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Elvis & Nixon (2016)

Sony Pictures Home Entertainment
Blu-ray Disc Released: 7/19/2016

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Review by Mike Long, Posted on 7/5/2016

If you want to get truly technical, there are two kinds of biopics. Those which are about historical figures that we know, and those which are about people who have not penetrated the zeitgeist. The latter category holds a particularly advantageous position, as they are introducing us to a new and unknown entity. Therefore, the bulk of the story should be surprising and fresh. Movies that focus on well-known individuals run the risk of telling an old or well-known story. Why would we want to watch a movie about something that we already know? However, a rare few movies can unearth a revelatory tale about a famous person. Elvis & Nixon does this one better and invites us into a secret meeting between two very famous and seemingly very different individuals and unveils an amazing story.

It's December, 1970 and Elvis Presley (Michael Shannon) has decided that he needs to help America. He flies from his home in Memphis to Los Angeles, where he is met by his old friend, Jerry Schilling (Alex Pettyfer). Jerry was once a member of Elvis' team, but he now lives in L.A., where he works as a film editor. Elvis lays out his plan to Jerry and soon the two are flying to Washington, D.C. Once there, they travel to the White House, were Elvis leaves a letter for President Richard Nixon (Kevin Spacey). The letter outlines Elvis' desire to meet with Nixon, as he wants to be an "Agent At Large" and aid with the war on drugs and apathy in the U.S. Nixon staffers Bud Krogh (Colin Hanks) and Dwight Chapin (Evan Peters) take this idea to Nixon, who refuses at first, but finally gives in. What follows is one of the weirdest meetings in history.

I knew that Elvis and Nixon had met at some point, as I'd seen the famous photo of them shaking hands (the picture is the most requested from The National Archives), but I knew nothing about the meeting itself. Elvis & Nixon takes us through this meeting in a very interesting manner. The movie hits the ground running and jumps right into the story. It does us a favor by assuming that we know who Elvis and Nixon are and why they were important. And then it's off and running, chronicling a bizarre 48-hour period in which Elvis makes his way into The White House.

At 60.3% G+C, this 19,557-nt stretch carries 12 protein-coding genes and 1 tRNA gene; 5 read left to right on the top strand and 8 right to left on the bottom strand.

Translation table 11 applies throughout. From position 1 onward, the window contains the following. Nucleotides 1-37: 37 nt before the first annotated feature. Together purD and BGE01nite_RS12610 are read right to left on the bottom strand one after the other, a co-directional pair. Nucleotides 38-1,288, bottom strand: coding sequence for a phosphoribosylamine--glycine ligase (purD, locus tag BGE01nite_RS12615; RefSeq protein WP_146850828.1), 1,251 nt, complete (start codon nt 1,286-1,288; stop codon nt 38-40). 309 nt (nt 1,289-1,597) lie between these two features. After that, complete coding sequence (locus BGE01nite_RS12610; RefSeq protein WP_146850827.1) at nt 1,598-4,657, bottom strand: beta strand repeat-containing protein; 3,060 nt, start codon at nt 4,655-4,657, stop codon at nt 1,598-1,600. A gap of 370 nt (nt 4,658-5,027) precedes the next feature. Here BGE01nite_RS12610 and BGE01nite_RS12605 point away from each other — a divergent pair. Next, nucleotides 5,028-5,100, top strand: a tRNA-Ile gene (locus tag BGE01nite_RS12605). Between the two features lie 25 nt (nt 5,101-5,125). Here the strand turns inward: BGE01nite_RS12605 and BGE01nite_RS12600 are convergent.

My wife admitted that she'd been hesitant to watch Elvis & Nixon, as she was afraid that it was going to be too serious. The funny thing is that the movie actually is serious. It takes an unflinching look at the series of events and doesn't sugarcoat things. The movie is straightforward and plows through the material. But, the entire thing is so bizarre that the story comes across as a comedy. Nearly everything that Elvis says is so strange that we can't help but laugh and Nixon's uptight response to the whole affair is hilarious. The more that we learn about Elvis' plan, the more fun that the film becomes and we realize that we are privy to one of the strangest stories from American history and one which truly falls into the category of "you couldn't make this stuff up".

Elvis & Nixon should serve as a template as to what a true-story movie can be. The movie does have the advantage of presenting us with two characters with which we were already familiar. But, most of us won't be familiar with this story. And the more that you learn, the more that you'll question the reality of what you are seeing. This is one of those movies which will have you scouring search engines after watching it to verify the story. In other words, we truly learn something from Elvis & Nixon -- I had no idea that Elvis was so conservative. And while we are learning, we are thoroughly entertained. As noted above, the movie is well-paced and packs it 86-minute running time with entertainment. As for the acting, Shannon admits that he's not doing an Elvis impersonation and, truth be told, he doesn't make a very good Elvis. But, given his ability to play quirky roles, we thoroughly believe that he believes what he is saying. Spacey certainly personifies the gruff nature of Nixon and he's clearly having fun in the role. Elvis & Nixon has been overlooked by audiences, but it certainly deserves to be seen, as you will definitely find something to like.

Elvis & Nixon was nice to find a role for Johnny Knoxville on Blu-ray Disc courtesy of Sony Pictures Home Entertainment. The film has been letterboxed at 2.35:1 and the Disc contains an AVC 1080p HD transfer which runs at an average of 25 Mbps. The image is very sharp and clear, showing no overt grain and no defects from the source materials. The colors look good and the image is never overly dark or bright. The level of detail is notable and the picture is never soft. The Disc carries a DTS-HD Master Audio 5.1 track which runs at 48 kHz and an average of 4.0 Mbps. The track provides clear dialogue and sound effects. The bulk of the movie is dialogue driven, and the speech is always audible and intelligible. We do get some notable sound effects from the airplane sounds and street noises. These effects are noticeable, but they don't interfere with the dialogue.

The Elvis & Nixon Blu-ray Disc contains only two extras. We begin with an AUDIO COMMENTARY from Director Liza Johnson and Producer/Consultant Jerry Schilling. "Crazy But True" (3 minutes) is a brief featurette which offers comments from the cast and Schilling and some brief on-set footage. I had hoped that this would have been a much longer piece which would have touched on the bizarre reality of the story.

Review Copyright 2016 by Mike Long